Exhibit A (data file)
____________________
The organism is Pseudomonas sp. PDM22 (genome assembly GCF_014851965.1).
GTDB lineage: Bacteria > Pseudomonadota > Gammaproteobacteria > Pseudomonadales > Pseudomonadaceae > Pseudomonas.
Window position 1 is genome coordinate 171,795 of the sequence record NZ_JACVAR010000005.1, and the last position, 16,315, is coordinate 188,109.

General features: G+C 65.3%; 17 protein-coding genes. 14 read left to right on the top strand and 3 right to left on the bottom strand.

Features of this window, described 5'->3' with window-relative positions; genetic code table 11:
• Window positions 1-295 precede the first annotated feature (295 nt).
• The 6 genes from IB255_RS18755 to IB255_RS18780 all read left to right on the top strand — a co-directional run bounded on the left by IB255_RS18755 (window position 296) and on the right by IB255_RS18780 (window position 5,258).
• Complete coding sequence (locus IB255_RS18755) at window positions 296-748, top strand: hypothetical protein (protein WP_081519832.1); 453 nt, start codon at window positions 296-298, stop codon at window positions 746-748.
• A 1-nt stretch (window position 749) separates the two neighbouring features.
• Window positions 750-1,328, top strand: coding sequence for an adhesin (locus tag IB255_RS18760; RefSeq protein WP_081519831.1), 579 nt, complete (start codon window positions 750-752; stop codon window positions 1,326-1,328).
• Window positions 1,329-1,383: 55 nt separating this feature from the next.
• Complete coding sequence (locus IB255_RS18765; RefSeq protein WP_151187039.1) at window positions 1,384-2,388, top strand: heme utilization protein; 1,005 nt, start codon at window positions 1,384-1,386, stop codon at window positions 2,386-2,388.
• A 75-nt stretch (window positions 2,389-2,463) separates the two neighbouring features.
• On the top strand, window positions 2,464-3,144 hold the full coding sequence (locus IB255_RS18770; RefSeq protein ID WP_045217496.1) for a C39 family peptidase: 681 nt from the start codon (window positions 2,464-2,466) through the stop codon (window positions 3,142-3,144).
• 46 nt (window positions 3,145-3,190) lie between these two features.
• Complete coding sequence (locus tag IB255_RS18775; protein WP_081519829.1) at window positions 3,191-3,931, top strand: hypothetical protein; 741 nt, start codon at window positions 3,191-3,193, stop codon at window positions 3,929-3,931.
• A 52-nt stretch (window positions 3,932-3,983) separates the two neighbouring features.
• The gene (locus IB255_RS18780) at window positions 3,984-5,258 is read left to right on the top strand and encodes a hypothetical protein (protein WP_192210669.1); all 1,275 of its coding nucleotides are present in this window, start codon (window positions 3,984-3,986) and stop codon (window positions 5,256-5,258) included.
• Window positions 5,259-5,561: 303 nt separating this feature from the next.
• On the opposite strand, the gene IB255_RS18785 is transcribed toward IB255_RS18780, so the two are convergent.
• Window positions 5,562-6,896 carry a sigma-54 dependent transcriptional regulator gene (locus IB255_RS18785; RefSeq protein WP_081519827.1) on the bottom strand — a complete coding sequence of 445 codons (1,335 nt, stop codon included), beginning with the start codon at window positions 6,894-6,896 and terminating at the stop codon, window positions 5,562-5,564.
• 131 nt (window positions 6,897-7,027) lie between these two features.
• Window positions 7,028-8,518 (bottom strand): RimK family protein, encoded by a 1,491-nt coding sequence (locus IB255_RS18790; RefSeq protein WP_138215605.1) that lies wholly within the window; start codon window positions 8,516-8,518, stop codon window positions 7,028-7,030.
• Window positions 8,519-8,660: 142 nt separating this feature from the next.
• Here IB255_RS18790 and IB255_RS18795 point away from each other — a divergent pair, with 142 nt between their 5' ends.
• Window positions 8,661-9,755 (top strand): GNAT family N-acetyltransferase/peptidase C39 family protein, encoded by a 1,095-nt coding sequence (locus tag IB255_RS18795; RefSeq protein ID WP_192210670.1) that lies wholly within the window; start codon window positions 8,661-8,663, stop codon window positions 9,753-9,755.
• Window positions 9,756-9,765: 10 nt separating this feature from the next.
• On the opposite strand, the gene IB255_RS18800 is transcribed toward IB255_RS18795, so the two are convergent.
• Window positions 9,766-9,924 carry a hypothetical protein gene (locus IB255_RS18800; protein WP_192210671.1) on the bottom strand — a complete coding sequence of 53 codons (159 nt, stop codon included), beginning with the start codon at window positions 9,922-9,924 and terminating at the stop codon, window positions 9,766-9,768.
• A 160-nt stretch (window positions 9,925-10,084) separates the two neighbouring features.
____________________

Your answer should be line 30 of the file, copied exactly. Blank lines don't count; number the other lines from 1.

• A 160-nt stretch (window positions 9,925-10,084) separates the two neighbouring features.